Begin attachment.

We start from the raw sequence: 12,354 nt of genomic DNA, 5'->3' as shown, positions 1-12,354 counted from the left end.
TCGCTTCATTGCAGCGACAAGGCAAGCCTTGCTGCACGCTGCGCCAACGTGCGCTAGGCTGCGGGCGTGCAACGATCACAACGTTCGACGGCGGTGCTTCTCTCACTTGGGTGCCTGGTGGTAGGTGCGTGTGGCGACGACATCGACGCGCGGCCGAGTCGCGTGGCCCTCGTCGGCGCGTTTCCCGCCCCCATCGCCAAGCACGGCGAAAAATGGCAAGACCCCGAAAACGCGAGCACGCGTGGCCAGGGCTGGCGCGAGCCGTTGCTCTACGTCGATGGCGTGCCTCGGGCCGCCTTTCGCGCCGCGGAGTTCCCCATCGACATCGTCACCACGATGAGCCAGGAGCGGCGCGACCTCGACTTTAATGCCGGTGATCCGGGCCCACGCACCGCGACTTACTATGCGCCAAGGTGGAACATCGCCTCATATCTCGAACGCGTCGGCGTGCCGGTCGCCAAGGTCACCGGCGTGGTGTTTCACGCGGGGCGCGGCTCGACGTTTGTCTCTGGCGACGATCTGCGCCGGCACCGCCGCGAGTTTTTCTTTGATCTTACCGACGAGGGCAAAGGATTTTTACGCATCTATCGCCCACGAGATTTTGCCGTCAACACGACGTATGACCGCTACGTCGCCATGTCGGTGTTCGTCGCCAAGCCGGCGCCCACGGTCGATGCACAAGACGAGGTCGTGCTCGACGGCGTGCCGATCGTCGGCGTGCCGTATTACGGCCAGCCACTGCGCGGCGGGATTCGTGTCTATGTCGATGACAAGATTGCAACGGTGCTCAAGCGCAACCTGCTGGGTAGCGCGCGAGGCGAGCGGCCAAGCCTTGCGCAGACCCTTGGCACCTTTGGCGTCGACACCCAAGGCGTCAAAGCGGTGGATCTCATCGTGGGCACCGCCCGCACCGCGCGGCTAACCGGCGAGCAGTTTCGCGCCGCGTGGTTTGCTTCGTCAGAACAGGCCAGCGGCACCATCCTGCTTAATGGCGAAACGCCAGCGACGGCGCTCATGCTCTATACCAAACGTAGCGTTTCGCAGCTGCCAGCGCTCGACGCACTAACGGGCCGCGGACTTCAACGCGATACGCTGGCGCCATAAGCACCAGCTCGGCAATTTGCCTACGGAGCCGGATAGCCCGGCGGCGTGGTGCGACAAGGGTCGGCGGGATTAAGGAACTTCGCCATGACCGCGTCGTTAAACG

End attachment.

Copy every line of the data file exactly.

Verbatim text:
We start from the raw sequence: 12,354 nt of genomic DNA, 5'->3' as shown, positions 1-12,354 counted from the left end.
TCGCTTCATTGCAGCGACAAGGCAAGCCTTGCTGCACGCTGCGCCAACGTGCGCTAGGCTGCGGGCGTGCAACGATCACAACGTTCGACGGCGGTGCTTCTCTCACTTGGGTGCCTGGTGGTAGGTGCGTGTGGCGACGACATCGACGCGCGGCCGAGTCGCGTGGCCCTCGTCGGCGCGTTTCCCGCCCCCATCGCCAAGCACGGCGAAAAATGGCAAGACCCCGAAAACGCGAGCACGCGTGGCCAGGGCTGGCGCGAGCCGTTGCTCTACGTCGATGGCGTGCCTCGGGCCGCCTTTCGCGCCGCGGAGTTCCCCATCGACATCGTCACCACGATGAGCCAGGAGCGGCGCGACCTCGACTTTAATGCCGGTGATCCGGGCCCACGCACCGCGACTTACTATGCGCCAAGGTGGAACATCGCCTCATATCTCGAACGCGTCGGCGTGCCGGTCGCCAAGGTCACCGGCGTGGTGTTTCACGCGGGGCGCGGCTCGACGTTTGTCTCTGGCGACGATCTGCGCCGGCACCGCCGCGAGTTTTTCTTTGATCTTACCGACGAGGGCAAAGGATTTTTACGCATCTATCGCCCACGAGATTTTGCCGTCAACACGACGTATGACCGCTACGTCGCCATGTCGGTGTTCGTCGCCAAGCCGGCGCCCACGGTCGATGCACAAGACGAGGTCGTGCTCGACGGCGTGCCGATCGTCGGCGTGCCGTATTACGGCCAGCCACTGCGCGGCGGGATTCGTGTCTATGTCGATGACAAGATTGCAACGGTGCTCAAGCGCAACCTGCTGGGTAGCGCGCGAGGCGAGCGGCCAAGCCTTGCGCAGACCCTTGGCACCTTTGGCGTCGACACCCAAGGCGTCAAAGCGGTGGATCTCATCGTGGGCACCGCCCGCACCGCGCGGCTAACCGGCGAGCAGTTTCGCGCCGCGTGGTTTGCTTCGTCAGAACAGGCCAGCGGCACCATCCTGCTTAATGGCGAAACGCCAGCGACGGCGCTCATGCTCTATACCAAACGTAGCGTTTCGCAGCTGCCAGCGCTCGACGCACTAACGGGCCGCGGACTTCAACGCGATACGCTGGCGCCATAAGCACCAGCTCGGCAATTTGCCTACGGAGCCGGATAGCCCGGCGGCGTGGTGCGACAAGGGTCGGCGGGATTAAGGAACTTCGCCATGACCGCGTCGTTAAACG